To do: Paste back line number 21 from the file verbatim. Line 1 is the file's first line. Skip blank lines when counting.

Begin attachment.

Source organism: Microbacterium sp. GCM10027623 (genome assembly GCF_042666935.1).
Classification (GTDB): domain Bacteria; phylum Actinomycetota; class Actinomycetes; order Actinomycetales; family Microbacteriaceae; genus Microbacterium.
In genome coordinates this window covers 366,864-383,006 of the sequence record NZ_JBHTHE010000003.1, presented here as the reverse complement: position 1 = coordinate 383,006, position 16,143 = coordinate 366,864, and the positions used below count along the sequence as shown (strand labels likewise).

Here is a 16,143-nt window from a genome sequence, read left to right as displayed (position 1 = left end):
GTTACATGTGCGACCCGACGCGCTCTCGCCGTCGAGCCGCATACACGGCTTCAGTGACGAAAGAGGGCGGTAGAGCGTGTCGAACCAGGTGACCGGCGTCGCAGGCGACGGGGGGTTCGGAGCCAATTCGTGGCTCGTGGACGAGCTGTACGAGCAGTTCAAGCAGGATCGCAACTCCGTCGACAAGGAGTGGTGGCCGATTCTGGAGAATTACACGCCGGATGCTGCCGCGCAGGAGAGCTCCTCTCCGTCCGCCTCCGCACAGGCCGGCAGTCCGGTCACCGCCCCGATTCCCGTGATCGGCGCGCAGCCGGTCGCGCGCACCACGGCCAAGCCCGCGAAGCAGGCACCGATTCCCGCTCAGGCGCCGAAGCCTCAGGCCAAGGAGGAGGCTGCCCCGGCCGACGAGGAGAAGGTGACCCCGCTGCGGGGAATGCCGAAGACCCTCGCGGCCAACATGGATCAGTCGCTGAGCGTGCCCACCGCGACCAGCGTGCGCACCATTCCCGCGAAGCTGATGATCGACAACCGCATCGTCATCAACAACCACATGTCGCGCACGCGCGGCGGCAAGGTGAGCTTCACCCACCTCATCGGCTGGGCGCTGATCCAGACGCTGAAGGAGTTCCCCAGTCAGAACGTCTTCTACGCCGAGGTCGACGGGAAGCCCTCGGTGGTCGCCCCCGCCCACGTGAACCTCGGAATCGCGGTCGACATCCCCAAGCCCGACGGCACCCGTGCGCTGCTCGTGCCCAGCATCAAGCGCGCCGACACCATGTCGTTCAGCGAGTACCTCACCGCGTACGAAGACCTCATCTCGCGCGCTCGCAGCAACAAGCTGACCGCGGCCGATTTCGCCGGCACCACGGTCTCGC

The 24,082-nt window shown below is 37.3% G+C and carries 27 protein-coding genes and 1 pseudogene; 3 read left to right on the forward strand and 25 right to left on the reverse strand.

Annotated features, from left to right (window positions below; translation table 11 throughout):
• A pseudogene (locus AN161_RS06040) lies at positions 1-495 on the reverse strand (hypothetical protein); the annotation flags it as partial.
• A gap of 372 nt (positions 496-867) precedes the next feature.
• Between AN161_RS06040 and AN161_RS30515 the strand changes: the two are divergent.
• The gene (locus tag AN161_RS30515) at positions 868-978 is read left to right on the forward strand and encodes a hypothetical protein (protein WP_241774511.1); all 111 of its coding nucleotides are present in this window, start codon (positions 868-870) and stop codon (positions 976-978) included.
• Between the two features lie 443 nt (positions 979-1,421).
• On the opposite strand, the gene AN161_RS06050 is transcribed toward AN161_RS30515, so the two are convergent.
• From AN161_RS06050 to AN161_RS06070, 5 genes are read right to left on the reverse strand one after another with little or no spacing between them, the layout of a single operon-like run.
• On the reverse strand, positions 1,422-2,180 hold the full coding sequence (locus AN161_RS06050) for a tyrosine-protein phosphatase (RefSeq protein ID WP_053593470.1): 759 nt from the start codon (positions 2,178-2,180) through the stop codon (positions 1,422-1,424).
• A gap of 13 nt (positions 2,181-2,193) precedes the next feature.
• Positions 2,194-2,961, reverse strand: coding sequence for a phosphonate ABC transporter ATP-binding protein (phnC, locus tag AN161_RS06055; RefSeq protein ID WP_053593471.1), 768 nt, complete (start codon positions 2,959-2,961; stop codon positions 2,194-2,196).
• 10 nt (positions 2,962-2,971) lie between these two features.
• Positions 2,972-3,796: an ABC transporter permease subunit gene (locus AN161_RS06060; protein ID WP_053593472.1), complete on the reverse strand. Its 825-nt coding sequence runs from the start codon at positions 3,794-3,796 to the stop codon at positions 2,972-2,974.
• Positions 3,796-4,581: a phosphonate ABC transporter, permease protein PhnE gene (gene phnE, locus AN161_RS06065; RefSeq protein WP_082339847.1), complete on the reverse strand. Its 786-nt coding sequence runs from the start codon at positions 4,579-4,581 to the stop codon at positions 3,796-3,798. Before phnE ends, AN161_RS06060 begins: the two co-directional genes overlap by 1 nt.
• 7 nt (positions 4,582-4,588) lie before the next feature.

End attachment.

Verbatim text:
• 7 nt (positions 4,582-4,588) lie before the next feature.